BENGALURU: The first of the two de-orbiting manoeuvre on lander Vikram was conducted on Tuesday morning to lower its orbit to 104 Km X 128 Km. To complete the de-orbit process, the lander’s propulsion system was fired for a direction of just four seconds.
De-orbiting is conducted to lower the spacecraft’s orbital altitude to bring it closer to the surface. Lander Vikram will make a precision landing in the wee hours of Saturday at about 2 am. It is scheduled to touch down near the south pole, the first country ever to land a craft in this unexplored region of the moon.
Once the landing is completed, the rover Pragyan, carried within lander Vikram, will roll out on to the lunar surface to conduct exploratory experiments. This will happen between 5.30 am and 6.30 am on Saturday.
On Monday afternoon, at 1.15 pm, the lander Vikram separated from the Chandrayaan-2 orbiter, which will continue in its orbit for a period of over a year, mapping the lunar surface as it does so.
The second and final de-orbiting manoeuvre is scheduled between 3.30 am and 4.30 am on Wednesday to bring the lander’s orbital altitude down to 36 Km X 110 Km. From this orbital altitude, the lander Vikram will begin its powered descent when it approaches the lunar south pole at 1.40 am on Saturday. It will take about 15 minutes for the lander to touch down on the lunar surface, to record a historic first.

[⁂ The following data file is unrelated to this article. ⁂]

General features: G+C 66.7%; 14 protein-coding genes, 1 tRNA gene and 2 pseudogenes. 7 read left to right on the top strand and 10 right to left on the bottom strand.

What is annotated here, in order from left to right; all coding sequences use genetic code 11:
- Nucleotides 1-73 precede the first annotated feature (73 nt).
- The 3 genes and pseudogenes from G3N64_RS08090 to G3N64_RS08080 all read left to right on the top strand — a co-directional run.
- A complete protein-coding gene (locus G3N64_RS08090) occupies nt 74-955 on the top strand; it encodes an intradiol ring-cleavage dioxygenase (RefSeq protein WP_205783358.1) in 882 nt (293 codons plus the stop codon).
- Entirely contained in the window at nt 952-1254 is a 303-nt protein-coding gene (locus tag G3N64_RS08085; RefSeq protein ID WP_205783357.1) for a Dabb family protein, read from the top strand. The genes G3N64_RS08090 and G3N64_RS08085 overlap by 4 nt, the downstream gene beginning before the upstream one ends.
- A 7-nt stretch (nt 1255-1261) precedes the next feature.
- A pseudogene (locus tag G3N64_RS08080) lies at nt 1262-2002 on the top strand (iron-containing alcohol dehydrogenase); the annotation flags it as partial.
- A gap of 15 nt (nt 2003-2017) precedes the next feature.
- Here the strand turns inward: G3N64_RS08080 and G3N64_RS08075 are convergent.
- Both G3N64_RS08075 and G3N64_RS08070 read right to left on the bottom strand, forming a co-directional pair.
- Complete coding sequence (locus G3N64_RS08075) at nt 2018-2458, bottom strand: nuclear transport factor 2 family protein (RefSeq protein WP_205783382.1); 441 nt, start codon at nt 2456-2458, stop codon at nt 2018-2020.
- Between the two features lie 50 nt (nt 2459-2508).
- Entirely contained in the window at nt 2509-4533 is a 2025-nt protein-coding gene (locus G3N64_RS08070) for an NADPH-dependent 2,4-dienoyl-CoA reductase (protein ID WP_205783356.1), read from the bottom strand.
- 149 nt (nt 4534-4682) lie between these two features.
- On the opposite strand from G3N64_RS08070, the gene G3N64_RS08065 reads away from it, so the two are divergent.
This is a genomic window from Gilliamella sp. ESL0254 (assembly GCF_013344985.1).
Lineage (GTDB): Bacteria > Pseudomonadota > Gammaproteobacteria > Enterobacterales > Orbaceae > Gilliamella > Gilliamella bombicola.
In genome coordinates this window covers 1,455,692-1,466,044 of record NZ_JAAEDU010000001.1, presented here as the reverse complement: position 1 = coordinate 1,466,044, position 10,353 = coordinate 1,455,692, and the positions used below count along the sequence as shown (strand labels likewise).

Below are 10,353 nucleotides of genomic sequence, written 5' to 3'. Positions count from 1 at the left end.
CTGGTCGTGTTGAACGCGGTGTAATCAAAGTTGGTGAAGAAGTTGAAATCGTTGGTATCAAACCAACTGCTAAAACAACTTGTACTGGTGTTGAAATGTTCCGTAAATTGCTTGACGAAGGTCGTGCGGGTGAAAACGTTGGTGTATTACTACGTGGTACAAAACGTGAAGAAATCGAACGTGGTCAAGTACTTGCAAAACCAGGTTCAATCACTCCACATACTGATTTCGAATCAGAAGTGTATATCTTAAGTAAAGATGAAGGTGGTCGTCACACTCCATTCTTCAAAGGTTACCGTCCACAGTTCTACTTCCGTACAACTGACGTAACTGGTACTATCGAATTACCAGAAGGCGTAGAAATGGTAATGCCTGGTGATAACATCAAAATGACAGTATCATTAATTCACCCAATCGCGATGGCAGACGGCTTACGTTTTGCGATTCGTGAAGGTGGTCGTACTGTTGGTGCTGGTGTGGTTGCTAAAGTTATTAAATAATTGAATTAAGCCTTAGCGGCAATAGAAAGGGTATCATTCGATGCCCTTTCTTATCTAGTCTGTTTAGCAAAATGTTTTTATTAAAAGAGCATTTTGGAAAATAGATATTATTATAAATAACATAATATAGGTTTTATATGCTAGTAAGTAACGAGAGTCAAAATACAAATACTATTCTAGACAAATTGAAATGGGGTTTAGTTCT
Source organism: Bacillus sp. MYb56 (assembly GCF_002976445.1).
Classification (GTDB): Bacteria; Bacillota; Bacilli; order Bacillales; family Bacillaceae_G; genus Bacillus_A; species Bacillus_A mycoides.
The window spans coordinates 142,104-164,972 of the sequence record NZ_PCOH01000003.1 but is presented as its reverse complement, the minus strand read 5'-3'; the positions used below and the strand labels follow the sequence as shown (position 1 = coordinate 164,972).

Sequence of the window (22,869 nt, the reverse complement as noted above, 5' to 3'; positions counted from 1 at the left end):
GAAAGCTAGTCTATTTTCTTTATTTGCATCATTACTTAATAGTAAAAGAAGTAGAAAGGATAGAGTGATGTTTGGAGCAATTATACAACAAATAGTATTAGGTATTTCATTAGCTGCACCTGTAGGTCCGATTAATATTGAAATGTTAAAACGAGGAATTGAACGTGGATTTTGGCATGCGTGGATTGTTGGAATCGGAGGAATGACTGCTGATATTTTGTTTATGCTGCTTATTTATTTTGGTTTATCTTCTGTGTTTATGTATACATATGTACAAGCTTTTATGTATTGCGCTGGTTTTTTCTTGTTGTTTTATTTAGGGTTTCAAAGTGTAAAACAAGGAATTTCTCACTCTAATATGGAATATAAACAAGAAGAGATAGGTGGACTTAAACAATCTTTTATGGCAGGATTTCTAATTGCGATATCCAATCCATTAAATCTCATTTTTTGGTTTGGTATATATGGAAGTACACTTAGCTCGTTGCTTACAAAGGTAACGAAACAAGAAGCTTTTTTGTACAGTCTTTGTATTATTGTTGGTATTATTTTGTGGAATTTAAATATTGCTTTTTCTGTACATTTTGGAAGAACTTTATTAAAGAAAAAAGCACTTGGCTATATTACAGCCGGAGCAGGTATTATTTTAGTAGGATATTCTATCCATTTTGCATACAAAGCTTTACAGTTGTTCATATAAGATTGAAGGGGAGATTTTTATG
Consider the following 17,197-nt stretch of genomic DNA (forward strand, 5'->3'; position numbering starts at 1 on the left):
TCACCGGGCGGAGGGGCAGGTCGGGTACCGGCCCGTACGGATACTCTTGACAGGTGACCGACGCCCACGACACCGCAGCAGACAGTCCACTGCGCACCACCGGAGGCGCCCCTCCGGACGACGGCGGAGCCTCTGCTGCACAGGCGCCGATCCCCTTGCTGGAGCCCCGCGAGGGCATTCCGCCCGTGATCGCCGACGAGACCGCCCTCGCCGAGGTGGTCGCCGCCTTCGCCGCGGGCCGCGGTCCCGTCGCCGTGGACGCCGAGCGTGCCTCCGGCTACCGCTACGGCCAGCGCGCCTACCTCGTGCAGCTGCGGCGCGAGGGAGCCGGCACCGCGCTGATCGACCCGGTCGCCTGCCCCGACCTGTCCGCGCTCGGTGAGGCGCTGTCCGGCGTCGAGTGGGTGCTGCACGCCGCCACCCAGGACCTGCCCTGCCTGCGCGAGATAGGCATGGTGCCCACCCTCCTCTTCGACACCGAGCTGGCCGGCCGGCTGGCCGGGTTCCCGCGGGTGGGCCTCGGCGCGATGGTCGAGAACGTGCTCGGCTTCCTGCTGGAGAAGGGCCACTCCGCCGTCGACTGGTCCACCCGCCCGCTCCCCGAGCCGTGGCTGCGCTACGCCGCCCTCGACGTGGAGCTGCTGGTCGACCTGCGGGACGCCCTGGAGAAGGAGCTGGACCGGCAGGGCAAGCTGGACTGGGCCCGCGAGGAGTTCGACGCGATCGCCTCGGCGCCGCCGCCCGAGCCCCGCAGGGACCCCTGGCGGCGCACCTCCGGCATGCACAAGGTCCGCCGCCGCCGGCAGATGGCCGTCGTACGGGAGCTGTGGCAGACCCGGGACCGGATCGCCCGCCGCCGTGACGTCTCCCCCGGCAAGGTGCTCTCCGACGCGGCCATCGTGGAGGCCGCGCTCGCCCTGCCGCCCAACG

ISRO scientists said as the lander approaches the lunar surface, it will begin imaging the landing site to find a safe and hazard-free zone to touch down. This will be crucial as an uneven landing site could tilt the lander and make the rolling out of the rover difficult, which in turn could jeopardise the mission.
After a successful landing, the rover will roll out to carry out experiments on the lunar surface for a period of 1 Lunar day, equal to 14 earth days, while the Orbiter will continue its mission for a duration of one year. The lander will remain static at the landing location, and will relay data of the rover and its own to the orbiter, which in turn will relay it to the Indian Deep Space Network (IDSN) located at Byalalu, near Bengaluru.